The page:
Innovations

How does the hawk-eye system work?

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How does the hawk-eye system work?

The hawk-eye first appeared in a televised cricket broadcast in 2001. Since then, the technology has revolutionized sports, and the hawk-eye system is used in more than a dozen sports around the world.

What is the hawk-eye system?

The technological solution was created in Great Britain, and its author is Paul Hawkings. Currently, the company that holds the patent for the hawk-eye system is part of the Japanese giant Sony. Hawk-eye is an electronic system that helps to decide controversial situations in sports. The constructed vision system allows to reconstruct the trajectory of the ball and determine almost the exact place of its fall. Hawk-eye facilitates the work of line judges, who unlike the machine are more likely to make mistakes. The system has different names, depending on the sport in which it is used. Hawk-eye, hawk-eye, challange or hawk-eye have the same function. The digital system makes the sport more fair, honest and error-free. The system can also reduce the number of people involved in a match, as line judges are replaced by sophisticated technology that monitors every movement of the ball. The hawk-eye cameras installed on all Melbourne tennis courts enabled this year’s Australian Open Grand Slam to be held safely, where the sport’s schedule was compromised by sanitary epidemic restrictions.

Method of operation

Depending on the sport, the location, angles and number of cameras set up are different. All Hawkeye cameras use visual images and temporal data provided by devices placed around the playing area. The system processes the collected video and location data from the ball tracking mechanisms, and then calculates the position of the ball for each frame by comparing its position on at least two physically separated cameras at the same moment. The system’s database contains information about the model of the playing area and the rules in place, allowing the data to be automatically verified against the rules of the sport and a decision to be made about any violations. In addition, when creating a frame record, the hawk-eye system identifies a group of pixels that correspond to the image of the ball – this makes it much easier to track its flight. The sequence of analyzed frames creates a record of the path the ball has taken, and the intelligent system predicts the likely place where the ball has interacted with the playing field, such as the end line.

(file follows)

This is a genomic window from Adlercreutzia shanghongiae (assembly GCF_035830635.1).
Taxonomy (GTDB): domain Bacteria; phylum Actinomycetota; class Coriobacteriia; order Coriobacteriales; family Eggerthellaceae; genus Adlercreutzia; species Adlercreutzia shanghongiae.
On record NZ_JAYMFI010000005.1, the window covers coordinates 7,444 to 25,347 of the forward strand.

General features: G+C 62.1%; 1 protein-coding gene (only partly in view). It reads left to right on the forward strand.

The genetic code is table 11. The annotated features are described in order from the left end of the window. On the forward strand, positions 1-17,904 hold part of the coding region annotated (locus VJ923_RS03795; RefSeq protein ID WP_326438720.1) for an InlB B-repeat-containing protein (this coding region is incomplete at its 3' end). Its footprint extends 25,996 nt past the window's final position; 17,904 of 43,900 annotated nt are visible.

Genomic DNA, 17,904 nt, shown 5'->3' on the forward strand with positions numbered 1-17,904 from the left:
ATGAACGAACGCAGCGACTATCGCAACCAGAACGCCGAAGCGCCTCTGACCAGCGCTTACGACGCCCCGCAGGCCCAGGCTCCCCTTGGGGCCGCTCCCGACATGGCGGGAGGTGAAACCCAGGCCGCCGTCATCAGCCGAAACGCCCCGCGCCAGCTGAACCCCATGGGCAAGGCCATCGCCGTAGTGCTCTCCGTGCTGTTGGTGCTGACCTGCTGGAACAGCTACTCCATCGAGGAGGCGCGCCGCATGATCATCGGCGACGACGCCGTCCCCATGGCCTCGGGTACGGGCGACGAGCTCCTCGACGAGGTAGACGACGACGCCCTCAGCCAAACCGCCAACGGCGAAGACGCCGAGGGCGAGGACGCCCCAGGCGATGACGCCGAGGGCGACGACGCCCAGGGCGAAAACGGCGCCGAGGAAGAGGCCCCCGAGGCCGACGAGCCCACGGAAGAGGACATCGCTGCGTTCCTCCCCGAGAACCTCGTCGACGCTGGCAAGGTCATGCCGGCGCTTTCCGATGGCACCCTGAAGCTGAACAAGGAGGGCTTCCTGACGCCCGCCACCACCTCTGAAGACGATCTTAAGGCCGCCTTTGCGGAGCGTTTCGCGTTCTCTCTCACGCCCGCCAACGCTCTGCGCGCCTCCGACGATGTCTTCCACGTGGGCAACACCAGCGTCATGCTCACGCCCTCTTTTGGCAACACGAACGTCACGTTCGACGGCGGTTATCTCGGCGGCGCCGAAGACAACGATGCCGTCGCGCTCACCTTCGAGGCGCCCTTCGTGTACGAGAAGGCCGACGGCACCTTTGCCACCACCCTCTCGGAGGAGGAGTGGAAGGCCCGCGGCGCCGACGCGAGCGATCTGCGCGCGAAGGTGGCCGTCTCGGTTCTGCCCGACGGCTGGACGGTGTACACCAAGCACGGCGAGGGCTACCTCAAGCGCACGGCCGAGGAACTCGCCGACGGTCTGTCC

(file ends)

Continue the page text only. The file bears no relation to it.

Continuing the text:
The Hawk-eye generates a graphical representation of the ball’s trajectory, which is then displayed to referees, coaches, players, and viewers watching the live broadcast. Although the system itself interprets whether the ball movement violated the rules of the game, the final decision to award a point rests with the head referee. The advantage of the Hawkeye technology is also the possibility of data archiving, which allows for free creation of statistics such as types of plays, player behavior, the distance covered and the most frequent places where the ball falls.

How does the Hawk-Eye system work?

Check it out!

Published by Eurosport Wednesday, May 3, 2017

In which sports is the hawk-eye used?

The system was first used during cricket in 2001 and since then it has been systematically introduced to other sports. Today, hawk-eye is used in tennis, snooker, soccer, badminton, volleyball, rugby, GAA, hurling, basketball, baseball, ice and field field hockey, horse racing, athletics, and NASCAR stock car racing.

Hawkeye cameras have become mandatory equipment for every international sporting event and are slowly making their way into league play. National leagues that regularly use this technology include volleyball in Poland, Russia, Germany, Italy, the Netherlands or Japan, the NHL, NBA or Major League Rugby in the United States.

The system uses 14 high-end cameras to indicate to the referee whether the ball has crossed the goal line all the way around. How does Hawk-Eye, the popular goal-line technology, work? We invite you to watch the FIFA training video.
source: FIFA TV

Published by Warsaw Championship “Become a Referee” Saturday, February 25, 2017

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